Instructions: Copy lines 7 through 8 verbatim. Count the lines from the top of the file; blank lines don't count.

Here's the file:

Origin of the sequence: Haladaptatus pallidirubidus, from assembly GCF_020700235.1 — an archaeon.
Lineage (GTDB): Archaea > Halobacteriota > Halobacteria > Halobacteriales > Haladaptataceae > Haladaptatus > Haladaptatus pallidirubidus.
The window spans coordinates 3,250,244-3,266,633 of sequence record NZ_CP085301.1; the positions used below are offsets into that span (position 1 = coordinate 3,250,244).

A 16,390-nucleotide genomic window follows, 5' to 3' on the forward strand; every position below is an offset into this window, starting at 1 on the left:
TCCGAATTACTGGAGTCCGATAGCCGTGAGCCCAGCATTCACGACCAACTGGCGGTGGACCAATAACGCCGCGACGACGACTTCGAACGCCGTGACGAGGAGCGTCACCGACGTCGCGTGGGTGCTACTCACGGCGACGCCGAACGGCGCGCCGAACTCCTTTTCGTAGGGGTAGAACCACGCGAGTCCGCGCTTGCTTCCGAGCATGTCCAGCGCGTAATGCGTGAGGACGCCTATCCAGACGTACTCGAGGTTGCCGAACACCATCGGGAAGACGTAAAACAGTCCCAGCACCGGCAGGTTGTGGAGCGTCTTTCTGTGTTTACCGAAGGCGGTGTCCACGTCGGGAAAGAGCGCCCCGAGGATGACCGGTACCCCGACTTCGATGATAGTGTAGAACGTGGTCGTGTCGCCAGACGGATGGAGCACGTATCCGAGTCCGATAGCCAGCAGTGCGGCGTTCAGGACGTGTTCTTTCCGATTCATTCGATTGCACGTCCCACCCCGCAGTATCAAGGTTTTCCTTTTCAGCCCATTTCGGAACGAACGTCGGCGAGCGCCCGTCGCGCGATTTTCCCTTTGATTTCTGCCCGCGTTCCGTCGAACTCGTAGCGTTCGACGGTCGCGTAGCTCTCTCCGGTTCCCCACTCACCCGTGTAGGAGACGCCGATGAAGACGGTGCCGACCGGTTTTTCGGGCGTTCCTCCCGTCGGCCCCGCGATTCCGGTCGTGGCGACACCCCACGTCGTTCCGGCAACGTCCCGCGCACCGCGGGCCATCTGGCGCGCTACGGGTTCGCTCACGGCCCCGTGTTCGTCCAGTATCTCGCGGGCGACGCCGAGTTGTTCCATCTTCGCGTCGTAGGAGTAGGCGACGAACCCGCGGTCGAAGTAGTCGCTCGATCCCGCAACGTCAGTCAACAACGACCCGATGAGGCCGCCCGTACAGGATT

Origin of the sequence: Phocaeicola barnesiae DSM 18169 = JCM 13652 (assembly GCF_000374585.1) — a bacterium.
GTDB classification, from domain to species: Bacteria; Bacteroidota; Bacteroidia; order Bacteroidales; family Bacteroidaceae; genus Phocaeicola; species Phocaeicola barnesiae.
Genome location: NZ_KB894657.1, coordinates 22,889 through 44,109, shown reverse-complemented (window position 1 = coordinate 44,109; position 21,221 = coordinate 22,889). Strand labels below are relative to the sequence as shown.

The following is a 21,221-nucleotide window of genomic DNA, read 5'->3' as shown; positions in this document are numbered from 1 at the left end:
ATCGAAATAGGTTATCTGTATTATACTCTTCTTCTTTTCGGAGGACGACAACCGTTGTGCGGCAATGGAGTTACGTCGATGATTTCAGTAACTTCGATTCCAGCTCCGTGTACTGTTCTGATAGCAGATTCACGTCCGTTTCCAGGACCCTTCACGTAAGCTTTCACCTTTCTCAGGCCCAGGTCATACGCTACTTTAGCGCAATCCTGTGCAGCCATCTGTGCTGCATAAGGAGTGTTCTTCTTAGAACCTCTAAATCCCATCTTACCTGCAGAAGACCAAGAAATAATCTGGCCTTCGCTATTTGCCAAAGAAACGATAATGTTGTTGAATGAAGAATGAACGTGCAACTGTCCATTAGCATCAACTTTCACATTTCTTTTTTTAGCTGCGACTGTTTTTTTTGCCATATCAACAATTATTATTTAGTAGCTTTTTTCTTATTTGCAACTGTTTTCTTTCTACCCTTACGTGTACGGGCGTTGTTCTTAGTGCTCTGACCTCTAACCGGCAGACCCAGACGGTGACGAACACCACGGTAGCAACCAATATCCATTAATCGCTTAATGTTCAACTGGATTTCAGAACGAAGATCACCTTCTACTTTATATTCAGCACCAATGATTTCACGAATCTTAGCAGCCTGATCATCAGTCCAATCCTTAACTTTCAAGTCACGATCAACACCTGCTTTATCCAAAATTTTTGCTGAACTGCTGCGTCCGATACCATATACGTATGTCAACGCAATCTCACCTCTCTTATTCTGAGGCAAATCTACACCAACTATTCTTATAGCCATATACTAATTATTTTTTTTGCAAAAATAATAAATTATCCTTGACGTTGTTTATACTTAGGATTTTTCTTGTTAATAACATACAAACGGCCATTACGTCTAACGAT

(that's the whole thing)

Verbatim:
GTDB classification, from domain to species: Bacteria; Bacteroidota; Bacteroidia; order Bacteroidales; family Bacteroidaceae; genus Phocaeicola; species Phocaeicola barnesiae.
Genome location: NZ_KB894657.1, coordinates 22,889 through 44,109, shown reverse-complemented (window position 1 = coordinate 44,109; position 21,221 = coordinate 22,889). Strand labels below are relative to the sequence as shown.